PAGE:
Satellite Demo with the Philippine Navy

I was invited to conduct a live satellite demo at the Philippine Navy as part of the exit presentation of DOST-Balik-Scientist CDR Leo Almazan USN (ret) at the Pascual Ledesma Naval Station in Cavite, Philippines. We’ve accessed DIWATA2 (PO-101) and had successful contact with JA6PL (Japan), DV2JHA (Pangasinan), and DU1ELT (Cotabato).

Naval Sea Systems Command
We used DIWATA2 satellite to bounce a signal from our location in Cavite, to other radio operators in Pangasinan, Cotabato, and as far away as Japan. Copyright: Naval Sea Systems Command, Philippine Navy

For this demo,  I used a home-brew portable satellite radio setup and a DIY satellite antenna.

To view all posts on amateur radio, click here.
Related link: Satellite Demo at a local Hamfest

Night Sky in Focus
Astronomy and Amateur Radio
© Anthony Urbano (Manila, Philippines)

Portable Satellite Radio Setup

The ability to operate off-the-grid is a huge advantage when hunting satellites. Coupled with a portable antenna, this battery-operated radio setup can be easily carried to any remote DX location while requiring only very minimal prep time (5 minutes). Simply connect a satellite antenna, turn the radio on,  select the pre-programmed uplink and downlink frequencies, and you are ready to make contact!

The portable satellite radio setup consists of the following:

1. Kenwood TMV71A full-duplex VHF-UHF radio with microphone
2. 12V 8AH lead-acid battery pack with volt meter
3. Sony recorder
4. Headset
5. Other accessories (not shown) such as SWR meter, patch cable, compass, flashlight, notebook, pencil, etc.

Satellite Go-Bag (3).jpg
Everything fits in a small waterproof camera bag, with room to spare for some accessories.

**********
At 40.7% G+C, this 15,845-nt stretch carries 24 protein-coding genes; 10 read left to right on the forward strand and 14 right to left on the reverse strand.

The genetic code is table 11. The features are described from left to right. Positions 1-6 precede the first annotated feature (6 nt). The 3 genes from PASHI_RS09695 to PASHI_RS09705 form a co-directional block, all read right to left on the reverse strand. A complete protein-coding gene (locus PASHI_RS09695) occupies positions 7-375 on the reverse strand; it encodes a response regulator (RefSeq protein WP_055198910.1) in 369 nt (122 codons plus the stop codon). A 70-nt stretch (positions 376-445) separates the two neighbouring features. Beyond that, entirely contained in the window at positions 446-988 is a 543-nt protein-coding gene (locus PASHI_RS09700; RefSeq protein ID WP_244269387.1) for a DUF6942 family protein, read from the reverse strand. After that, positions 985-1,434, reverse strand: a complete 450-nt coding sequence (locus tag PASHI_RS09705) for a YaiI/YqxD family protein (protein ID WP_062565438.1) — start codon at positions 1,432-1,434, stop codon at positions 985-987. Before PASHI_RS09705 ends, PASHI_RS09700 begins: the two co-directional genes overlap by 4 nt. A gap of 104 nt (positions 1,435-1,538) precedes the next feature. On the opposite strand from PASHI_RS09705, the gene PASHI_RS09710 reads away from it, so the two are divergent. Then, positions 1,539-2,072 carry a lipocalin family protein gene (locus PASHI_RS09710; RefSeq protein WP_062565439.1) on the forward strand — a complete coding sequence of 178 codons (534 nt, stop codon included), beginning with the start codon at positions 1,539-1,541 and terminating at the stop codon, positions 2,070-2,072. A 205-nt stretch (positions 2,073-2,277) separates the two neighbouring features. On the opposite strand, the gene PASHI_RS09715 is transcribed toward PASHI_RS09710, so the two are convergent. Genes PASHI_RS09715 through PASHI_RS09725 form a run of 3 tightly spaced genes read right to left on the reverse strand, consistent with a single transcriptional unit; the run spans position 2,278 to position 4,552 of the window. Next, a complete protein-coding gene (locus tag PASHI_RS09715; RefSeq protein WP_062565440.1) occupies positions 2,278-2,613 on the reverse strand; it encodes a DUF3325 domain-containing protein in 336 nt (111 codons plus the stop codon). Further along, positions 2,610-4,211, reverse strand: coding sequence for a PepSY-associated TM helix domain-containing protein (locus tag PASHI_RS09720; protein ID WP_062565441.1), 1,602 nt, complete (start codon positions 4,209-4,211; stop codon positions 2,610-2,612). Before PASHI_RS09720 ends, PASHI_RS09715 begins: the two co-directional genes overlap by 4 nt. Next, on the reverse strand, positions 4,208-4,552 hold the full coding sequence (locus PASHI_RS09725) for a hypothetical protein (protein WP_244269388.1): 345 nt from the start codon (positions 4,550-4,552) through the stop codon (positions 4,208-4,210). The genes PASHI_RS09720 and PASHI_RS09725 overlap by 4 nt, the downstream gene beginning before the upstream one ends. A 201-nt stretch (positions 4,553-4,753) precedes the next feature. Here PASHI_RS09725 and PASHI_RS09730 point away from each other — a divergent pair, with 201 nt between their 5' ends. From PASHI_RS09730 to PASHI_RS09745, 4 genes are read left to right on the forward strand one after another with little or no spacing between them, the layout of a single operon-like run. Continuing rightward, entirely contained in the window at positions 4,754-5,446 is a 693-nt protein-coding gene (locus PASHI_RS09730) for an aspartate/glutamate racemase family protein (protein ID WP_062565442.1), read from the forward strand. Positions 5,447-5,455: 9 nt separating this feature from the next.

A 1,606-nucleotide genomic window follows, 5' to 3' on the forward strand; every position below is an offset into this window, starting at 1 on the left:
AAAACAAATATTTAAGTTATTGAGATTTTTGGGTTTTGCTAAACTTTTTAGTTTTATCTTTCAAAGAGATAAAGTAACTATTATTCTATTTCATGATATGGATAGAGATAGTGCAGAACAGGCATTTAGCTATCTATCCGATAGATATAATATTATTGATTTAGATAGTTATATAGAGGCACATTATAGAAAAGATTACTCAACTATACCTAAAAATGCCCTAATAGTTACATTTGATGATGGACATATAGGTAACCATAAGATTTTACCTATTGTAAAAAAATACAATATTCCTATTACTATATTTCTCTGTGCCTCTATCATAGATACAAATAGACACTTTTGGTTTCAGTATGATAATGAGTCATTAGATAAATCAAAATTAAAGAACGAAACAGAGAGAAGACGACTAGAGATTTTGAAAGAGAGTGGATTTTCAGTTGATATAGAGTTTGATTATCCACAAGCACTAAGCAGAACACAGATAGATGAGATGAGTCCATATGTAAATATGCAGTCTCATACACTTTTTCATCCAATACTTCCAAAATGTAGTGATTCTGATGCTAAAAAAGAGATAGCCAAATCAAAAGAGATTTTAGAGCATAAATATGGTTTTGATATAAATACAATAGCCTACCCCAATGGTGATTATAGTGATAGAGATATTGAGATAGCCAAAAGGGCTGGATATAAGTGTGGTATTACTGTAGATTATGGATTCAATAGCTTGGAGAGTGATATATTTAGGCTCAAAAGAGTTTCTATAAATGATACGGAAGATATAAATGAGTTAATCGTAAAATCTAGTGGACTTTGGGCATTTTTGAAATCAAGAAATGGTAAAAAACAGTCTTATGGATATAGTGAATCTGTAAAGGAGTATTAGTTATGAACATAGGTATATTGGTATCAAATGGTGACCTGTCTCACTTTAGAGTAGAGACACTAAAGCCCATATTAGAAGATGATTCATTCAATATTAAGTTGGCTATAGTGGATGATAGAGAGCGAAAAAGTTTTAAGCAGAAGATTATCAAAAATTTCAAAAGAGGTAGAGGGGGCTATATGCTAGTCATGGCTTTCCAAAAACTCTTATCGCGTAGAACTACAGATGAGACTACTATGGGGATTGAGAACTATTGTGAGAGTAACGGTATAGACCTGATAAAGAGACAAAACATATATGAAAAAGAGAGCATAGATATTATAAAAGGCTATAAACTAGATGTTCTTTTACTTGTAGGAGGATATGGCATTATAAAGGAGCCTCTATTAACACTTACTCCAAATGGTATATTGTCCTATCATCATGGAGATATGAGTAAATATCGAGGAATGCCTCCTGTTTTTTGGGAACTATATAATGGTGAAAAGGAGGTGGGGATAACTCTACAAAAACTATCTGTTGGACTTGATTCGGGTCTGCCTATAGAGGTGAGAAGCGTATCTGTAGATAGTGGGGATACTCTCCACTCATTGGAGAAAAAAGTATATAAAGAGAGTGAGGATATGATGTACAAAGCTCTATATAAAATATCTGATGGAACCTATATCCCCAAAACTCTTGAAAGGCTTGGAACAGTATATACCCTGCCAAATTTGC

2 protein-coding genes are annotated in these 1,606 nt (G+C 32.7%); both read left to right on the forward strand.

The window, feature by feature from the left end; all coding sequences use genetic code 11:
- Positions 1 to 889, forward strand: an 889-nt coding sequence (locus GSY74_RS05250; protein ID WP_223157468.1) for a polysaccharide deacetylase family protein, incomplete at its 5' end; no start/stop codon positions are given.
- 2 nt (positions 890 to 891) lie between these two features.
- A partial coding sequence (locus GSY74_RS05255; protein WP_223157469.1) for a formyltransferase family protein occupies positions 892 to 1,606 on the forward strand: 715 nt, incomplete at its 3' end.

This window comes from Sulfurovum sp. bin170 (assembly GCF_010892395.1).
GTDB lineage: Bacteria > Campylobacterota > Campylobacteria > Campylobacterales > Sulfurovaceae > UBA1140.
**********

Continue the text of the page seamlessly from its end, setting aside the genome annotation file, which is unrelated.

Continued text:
This setup has been used recently in a satellite demo at a local hamfest. Since only 5 watts of power is needed to access the FM satellites, this setup lasts for one week of use (about 50 satellite contacts) in a single charge, perfect for DX-peditions!

Related links:
DIY Satellite Radio Wins Go-Kit Contest

Night Sky in Focus
Astronomy and Amateur Radio
© Anthony Urbano (Manila, Philippines)

SSTV Images Received February 15-17, 2019

Here are the Slow Scan Television (SSTV) images I’ve received from the International Space Station (ISS) from February 15-17, 2019, using a Yaesu FT60 hand-held tranceiver and a smartphone with Robot 36 app as decoder. The audio output of the radio is tapped directly to the microphone input of the smartphone for improved signal decoding.

To lean how to receive SSTV images from the ISS, head directly to Receiving Transmissions from the International Space Station.

To learn more about my progress in amateur radio, click here.
Related link: Amateur Radio

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© Anthony Urbano (Manila, Philippines)

SSTV Image from the ISS (October 29, 2018)

SSTV October 29, 2018, 241 am 4G1AWN
SSTV image received and decoded from the International Space Station (ISS) as it passes over the Philippines on October 29, 2018, around 2:41 local time

The International Space Station (ISS) has been transmitting images since October 28 and will continue to do so in the next few days. It transmits in SSTV format—the same format used to send images to Earth during the Apollo missions. The transmissions can be received with any radio tuned at 145.8 MHz, and a decoder app such as Robot 36 (try installing that app and decode this recording).

To learn more about receiving SSTV images from the ISS, click here. To learn more about my progress in amateur radio, click here© Anthony Urbano (Manila, Philippines)